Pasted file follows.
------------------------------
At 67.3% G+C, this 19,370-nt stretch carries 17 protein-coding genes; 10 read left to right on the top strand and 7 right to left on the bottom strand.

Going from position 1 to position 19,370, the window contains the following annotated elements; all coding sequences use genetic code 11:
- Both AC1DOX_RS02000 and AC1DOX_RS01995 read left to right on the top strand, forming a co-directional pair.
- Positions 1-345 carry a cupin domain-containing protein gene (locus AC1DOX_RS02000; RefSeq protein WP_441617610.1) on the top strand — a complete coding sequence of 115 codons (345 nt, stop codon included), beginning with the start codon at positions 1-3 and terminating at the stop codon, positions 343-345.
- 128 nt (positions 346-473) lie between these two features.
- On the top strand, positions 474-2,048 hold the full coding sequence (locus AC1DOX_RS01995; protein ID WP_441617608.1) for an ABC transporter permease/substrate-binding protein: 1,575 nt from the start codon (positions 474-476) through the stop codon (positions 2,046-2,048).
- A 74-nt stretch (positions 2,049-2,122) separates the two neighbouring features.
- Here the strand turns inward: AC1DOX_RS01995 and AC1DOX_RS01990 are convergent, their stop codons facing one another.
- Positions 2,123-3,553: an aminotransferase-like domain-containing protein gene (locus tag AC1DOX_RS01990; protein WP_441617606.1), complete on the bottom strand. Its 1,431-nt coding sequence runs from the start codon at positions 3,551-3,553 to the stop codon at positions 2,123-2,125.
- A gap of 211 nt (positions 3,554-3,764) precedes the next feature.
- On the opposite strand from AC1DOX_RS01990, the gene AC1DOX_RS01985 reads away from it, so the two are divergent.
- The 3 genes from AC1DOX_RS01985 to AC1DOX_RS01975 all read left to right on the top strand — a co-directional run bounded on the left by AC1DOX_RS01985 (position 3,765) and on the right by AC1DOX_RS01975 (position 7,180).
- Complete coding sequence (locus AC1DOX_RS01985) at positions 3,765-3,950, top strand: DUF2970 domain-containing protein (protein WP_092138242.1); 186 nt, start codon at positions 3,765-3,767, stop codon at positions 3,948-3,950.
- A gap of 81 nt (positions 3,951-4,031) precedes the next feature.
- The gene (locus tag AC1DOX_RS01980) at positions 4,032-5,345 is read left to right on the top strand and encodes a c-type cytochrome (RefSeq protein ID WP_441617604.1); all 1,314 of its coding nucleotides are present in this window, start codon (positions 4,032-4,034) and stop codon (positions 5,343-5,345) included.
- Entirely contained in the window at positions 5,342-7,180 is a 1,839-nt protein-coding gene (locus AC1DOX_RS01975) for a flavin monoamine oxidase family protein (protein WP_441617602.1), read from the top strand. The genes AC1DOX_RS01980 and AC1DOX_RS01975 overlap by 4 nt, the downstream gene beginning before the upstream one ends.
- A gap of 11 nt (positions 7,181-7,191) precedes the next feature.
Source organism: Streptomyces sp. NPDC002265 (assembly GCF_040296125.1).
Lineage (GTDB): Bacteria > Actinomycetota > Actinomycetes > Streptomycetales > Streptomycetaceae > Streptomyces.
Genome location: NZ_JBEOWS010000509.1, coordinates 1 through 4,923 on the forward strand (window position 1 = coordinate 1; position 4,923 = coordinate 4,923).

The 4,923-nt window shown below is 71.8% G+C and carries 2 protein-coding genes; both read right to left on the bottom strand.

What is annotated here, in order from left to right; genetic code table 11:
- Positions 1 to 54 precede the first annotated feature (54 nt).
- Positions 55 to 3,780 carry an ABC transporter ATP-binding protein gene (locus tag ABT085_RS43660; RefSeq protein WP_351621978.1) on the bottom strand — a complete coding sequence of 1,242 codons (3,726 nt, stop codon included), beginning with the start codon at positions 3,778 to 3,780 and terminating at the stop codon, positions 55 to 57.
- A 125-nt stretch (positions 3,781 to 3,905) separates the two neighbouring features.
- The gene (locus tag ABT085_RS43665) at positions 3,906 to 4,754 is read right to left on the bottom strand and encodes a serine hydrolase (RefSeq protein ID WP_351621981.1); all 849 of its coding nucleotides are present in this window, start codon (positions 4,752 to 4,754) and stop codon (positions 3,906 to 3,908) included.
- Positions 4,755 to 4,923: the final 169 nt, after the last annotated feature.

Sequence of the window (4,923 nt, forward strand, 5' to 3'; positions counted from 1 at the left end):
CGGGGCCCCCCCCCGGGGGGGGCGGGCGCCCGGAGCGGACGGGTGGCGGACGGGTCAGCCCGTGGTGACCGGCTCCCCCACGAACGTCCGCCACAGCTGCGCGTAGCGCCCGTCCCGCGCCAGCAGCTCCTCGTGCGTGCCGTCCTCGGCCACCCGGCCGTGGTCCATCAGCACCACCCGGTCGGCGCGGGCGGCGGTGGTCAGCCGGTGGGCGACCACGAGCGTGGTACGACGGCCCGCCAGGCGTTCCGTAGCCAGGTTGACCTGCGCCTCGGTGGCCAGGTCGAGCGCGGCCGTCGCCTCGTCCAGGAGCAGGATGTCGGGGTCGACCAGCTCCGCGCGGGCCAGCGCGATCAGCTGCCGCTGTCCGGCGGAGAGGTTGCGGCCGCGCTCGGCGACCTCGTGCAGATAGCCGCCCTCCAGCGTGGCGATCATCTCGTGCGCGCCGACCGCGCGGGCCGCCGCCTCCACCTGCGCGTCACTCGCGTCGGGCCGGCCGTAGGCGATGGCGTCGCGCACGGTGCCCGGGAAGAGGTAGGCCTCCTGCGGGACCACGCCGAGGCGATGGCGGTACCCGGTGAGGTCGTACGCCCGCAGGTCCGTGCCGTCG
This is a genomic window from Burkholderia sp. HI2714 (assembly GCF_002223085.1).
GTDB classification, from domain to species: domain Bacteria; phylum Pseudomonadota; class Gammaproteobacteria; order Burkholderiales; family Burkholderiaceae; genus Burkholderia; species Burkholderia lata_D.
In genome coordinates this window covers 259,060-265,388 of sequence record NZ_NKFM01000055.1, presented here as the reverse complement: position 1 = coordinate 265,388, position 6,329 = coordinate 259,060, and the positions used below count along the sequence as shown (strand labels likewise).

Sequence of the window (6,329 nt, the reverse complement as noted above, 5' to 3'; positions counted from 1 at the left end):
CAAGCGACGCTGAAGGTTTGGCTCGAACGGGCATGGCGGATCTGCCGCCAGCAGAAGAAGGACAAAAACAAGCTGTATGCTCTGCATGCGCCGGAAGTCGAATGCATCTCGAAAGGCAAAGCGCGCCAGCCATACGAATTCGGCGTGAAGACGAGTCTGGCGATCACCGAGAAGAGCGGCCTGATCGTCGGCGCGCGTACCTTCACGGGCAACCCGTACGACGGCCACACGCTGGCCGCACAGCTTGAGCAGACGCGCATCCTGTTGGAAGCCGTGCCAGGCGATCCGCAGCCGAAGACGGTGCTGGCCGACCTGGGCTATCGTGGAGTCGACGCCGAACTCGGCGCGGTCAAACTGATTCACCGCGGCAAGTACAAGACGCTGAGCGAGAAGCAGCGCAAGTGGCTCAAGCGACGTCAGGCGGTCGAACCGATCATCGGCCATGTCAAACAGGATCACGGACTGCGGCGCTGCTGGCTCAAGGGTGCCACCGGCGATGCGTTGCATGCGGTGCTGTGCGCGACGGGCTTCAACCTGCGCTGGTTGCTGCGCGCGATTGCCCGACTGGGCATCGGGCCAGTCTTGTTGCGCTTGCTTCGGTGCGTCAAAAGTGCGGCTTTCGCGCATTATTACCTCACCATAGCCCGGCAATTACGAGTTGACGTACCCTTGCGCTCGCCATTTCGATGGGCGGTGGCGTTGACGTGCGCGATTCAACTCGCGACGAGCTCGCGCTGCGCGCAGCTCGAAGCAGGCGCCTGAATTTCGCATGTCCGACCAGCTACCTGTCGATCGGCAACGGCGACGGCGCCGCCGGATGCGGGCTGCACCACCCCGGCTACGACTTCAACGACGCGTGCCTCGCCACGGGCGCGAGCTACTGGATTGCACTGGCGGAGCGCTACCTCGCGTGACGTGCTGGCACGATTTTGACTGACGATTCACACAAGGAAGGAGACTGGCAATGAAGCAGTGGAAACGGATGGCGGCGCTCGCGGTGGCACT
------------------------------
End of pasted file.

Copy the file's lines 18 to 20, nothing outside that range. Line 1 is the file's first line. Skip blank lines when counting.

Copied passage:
Source organism: Streptomyces sp. NPDC002265 (assembly GCF_040296125.1).
Lineage (GTDB): Bacteria > Actinomycetota > Actinomycetes > Streptomycetales > Streptomycetaceae > Streptomyces.
Genome location: NZ_JBEOWS010000509.1, coordinates 1 through 4,923 on the forward strand (window position 1 = coordinate 1; position 4,923 = coordinate 4,923).